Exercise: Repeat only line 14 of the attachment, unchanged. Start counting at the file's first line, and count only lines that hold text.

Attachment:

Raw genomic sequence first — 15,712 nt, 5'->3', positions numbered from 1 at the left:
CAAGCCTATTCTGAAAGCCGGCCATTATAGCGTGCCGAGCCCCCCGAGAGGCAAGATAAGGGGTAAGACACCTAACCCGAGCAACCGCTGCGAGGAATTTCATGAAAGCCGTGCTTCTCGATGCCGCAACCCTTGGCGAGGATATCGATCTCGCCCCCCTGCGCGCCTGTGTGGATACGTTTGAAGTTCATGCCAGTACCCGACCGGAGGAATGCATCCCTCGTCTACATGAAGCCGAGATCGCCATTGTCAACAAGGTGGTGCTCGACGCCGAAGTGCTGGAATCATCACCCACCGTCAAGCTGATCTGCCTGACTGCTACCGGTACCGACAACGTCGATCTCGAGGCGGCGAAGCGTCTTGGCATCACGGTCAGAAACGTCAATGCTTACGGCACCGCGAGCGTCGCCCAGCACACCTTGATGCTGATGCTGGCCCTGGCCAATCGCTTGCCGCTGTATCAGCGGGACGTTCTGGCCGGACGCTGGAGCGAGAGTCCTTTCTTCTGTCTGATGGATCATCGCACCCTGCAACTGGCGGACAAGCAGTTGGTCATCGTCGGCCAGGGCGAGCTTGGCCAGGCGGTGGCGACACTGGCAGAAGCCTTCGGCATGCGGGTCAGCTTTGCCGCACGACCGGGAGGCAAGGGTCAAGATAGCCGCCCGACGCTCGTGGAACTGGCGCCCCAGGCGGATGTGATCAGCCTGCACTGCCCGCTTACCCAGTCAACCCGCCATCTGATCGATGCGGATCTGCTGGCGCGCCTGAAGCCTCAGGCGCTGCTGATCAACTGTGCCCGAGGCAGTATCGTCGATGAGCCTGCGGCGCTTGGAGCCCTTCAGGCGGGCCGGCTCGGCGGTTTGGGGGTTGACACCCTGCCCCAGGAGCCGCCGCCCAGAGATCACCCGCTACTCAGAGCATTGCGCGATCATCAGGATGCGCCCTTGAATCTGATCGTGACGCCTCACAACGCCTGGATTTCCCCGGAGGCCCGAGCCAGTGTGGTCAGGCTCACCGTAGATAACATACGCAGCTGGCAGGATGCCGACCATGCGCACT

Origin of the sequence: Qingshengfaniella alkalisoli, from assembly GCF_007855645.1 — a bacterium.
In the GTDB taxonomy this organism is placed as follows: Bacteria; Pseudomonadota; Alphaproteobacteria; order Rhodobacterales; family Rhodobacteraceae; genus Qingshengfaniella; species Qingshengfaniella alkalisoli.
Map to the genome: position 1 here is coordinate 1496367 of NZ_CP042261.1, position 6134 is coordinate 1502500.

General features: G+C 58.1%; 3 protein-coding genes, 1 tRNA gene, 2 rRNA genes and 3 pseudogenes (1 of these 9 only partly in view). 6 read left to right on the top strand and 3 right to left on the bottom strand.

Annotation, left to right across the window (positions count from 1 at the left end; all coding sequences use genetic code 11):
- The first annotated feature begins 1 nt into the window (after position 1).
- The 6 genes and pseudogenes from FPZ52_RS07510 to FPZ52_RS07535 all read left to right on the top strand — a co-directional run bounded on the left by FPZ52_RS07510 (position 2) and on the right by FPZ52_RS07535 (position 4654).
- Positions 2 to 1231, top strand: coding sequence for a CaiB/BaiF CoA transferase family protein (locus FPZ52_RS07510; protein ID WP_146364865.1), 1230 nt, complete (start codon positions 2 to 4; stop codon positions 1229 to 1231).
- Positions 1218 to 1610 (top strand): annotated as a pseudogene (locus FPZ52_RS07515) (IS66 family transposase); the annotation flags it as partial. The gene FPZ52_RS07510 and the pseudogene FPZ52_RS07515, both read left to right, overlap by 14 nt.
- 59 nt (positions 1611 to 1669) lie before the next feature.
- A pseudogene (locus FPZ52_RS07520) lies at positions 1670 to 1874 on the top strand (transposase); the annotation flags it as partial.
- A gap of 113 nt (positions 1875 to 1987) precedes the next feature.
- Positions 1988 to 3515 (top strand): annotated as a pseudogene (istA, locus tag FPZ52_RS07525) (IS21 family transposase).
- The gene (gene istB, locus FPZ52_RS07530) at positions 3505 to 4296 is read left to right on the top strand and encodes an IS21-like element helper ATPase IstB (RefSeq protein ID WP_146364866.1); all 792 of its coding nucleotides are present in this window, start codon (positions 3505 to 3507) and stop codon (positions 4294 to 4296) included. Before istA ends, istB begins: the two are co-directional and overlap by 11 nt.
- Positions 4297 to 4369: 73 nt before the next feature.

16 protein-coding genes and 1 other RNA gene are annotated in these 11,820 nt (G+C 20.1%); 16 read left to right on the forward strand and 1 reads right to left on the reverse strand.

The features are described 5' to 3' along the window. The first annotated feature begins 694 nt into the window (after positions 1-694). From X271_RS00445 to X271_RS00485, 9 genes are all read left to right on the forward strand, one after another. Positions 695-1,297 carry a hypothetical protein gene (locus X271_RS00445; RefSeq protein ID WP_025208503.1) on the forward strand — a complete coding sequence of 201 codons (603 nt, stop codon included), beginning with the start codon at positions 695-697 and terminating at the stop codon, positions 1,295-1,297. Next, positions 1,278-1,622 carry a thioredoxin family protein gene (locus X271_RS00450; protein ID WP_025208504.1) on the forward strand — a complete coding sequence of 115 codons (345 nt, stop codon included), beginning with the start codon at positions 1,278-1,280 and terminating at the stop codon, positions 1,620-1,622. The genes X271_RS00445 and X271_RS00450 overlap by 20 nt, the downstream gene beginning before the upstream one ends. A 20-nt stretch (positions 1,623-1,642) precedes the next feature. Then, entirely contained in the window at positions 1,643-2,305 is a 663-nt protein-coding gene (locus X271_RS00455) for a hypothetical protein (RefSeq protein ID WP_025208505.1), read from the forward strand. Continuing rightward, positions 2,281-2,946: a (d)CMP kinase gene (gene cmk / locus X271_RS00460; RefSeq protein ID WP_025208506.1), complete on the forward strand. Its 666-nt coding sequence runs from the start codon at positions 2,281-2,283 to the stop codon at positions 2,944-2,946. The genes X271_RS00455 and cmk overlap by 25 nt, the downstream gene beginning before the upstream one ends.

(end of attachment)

- A gap of 113 nt (positions 1875 to 1987) precedes the next feature.